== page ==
The Lost Order
The Knights of the Golden Circle, the entity at the center of THE LOST ORDER, sprang into existence initially in the 1830s. The intention was for this group, made up of various Southern Rights Clubs, to reestablish slavery. Though not successful in this endeavor, it became a springboard for the Knights to involve themselves in many other situations, like the battle between the U.S. and Mexico, as well as the expansion of the American West.
In 1854, the Smithsonian Institution put together a team to visit the newly acquired American Southwest. Jefferson Davis was serving as Secretary of War under then-President Franklin Pierce. It is said that Davis was approached by a secret group calling themselves the Knights of the Golden Circle, and what transpired between them is the impetus for THE LOST ORDER.
What Steve Berry does best is to reexamine parts of U.S. and world history and utilize them as plots for his novels. The most mind-boggling fact is that most of what he presents is true. It is a frightening premise indeed to discover that the secret cabals, caches of hidden treasure and political loopholes hiding in plain sight were much more than the fictional creation of an imaginative author.
"In the hands of Steve Berry, this series is infused on every single page with white-knuckle, cliff-hanging thrills that make reading it a pure pleasure."
THE LOST ORDER opens with a meeting in 1865 between Joseph Henry, Secretary of the Smithsonian Institution, and an unnamed man. Before that meeting ends on its own, it is rudely interrupted by a fire that damaged much of the building. It becomes apparent to Henry's guest that this fire was a ruse to divert attention from something else --- particularly, an item someone wants really badly. It is at the end of this event that the identity of our unknown man is revealed as one Angus Adams, more specifically, Angus "Cotton" Adams.
It is no coincidence that the lead character in this top-notch series is former Justice Department agent Cotton Malone. You see, Malone was named after his ancestor, Confederate spy Angus Adams. As we switch back to present day, we find Malone on an assignment given to him by the National Museum of American History. He finds himself in the Ozarks in western Arkansas looking for hidden treasure. As it turns out, this is the very same treasure that the original Knights of the Golden Circle had hidden, and this group still has sentinels who will do anything to protect the sanctity of this find.
At the same time, Berry introduces some other regular characters from the series. Namely, we have now-ex-President of the United States Danny Daniels playing a new role while adjusting to life away from the White House. He attends the funeral of a close friend and former political colleague, Senator Alex Sherwood. What makes things interesting is when Daniels spies Sherwood's widow, Diane, locked in a kiss with the current Speaker of the House of Representatives, Lucius Vance. Diane and Speaker Vance are not two of Daniels' favorite people, and he realizes he must find out what is at the heart of this illicit pairing in the wake of Sherwood's death.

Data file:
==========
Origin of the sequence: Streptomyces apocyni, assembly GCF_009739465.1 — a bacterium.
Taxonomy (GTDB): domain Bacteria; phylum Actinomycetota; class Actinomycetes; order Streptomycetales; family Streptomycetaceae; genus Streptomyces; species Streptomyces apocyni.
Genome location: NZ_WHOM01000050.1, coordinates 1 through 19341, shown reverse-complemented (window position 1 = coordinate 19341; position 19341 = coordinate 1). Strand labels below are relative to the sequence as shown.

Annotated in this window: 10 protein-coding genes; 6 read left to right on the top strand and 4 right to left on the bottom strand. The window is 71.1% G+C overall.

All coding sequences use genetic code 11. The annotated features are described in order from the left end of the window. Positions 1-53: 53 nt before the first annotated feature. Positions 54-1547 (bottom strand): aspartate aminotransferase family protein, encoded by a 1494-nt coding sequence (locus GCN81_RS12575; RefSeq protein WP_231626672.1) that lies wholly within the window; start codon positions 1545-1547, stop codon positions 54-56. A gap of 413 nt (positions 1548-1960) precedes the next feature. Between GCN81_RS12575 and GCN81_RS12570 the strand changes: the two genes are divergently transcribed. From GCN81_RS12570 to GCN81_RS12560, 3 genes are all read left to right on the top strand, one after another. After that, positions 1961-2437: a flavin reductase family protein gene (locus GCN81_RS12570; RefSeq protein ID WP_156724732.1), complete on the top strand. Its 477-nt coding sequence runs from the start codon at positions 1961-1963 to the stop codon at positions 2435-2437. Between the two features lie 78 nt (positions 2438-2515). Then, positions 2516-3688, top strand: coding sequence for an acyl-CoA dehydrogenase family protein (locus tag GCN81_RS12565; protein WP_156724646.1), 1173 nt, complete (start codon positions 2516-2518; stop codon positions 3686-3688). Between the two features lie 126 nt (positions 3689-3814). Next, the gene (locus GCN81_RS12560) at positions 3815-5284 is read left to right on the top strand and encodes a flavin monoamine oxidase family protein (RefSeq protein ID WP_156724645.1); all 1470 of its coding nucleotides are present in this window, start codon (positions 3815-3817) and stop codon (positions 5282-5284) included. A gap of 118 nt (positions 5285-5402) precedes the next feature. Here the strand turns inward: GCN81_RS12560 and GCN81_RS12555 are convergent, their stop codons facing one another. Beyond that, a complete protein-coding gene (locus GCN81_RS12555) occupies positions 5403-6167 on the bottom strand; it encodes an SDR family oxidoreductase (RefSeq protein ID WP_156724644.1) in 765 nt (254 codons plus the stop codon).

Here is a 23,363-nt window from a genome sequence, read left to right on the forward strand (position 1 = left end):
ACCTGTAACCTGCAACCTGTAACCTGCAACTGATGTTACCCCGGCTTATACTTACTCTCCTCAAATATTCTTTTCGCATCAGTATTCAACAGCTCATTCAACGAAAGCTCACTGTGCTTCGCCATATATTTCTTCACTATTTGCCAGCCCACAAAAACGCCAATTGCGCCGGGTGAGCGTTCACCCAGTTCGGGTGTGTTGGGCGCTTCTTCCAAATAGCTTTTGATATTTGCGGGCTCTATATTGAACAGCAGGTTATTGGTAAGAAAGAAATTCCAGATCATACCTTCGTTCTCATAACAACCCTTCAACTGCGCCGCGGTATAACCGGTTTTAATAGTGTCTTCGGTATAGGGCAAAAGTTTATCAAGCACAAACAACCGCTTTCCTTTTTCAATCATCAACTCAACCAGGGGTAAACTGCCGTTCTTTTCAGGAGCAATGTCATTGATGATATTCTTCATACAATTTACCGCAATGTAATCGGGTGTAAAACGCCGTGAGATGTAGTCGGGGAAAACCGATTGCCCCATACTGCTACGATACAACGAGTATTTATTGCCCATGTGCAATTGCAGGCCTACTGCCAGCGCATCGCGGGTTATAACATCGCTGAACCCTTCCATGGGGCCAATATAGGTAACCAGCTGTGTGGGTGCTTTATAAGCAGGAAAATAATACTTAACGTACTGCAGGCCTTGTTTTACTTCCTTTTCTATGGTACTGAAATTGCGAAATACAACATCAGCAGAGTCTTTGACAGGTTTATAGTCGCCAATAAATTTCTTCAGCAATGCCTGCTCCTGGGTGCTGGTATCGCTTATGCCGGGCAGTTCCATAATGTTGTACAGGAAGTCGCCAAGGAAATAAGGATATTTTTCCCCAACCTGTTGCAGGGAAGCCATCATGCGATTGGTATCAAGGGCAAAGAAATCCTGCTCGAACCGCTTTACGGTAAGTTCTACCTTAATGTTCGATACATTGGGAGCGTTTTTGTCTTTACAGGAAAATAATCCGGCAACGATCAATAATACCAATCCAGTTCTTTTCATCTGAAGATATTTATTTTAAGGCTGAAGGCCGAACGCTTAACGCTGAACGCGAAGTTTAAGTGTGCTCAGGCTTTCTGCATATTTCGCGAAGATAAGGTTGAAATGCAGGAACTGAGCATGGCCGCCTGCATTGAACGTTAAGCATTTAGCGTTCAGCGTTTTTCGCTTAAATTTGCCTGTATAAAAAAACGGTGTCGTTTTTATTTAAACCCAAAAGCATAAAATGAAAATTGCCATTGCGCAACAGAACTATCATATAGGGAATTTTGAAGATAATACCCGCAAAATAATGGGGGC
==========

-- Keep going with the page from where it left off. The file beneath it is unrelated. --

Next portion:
As Daniels uncovers more, he is horrified to discover a plot to overthrow the current White House and take over the highest levels of government. He likens it to the 1962 novel by Fletcher Knebel, SEVEN DAYS IN MAY, in which the Chiefs of Staff create a coup d'état to take over the government. Of course, linking everything together are the Knights of the Golden Circle. While their treasure is currently being pursued by more nefarious parties, the foundation and premise that the Knights stood for is the crutch that the present-day overthrow plot will use to rewrite history.
All will come to a head in a race against time to locate and reveal the secret vault that houses both gold and information even more valuable than gold. Malone has no idea that his ancestor, Cotton Adams, was the only person who understood the motivation for the Order given to him to protect this wealth as if his life depended on it. The lives of Malone, Daniels and other series regulars like Cassiopeia Vitt and Malone's former boss, Stephanie Nelle, will converge in a race against the clock and a battle of both force and wits with some extremely dangerous and influential people.
I love the Cotton Malone novels. They are not merely dry historically based dramas filled with copious amounts of arcane facts and figures. In the hands of Steve Berry, this series is infused on every single page with white-knuckle, cliff-hanging thrills that make reading it a pure pleasure. If you happen to learn something new along the way, that is just a nice by-product and personal treasure that makes you wish your childhood history class was even half as exciting as these stories.
Reviewed by Ray Palen on April 4, 2017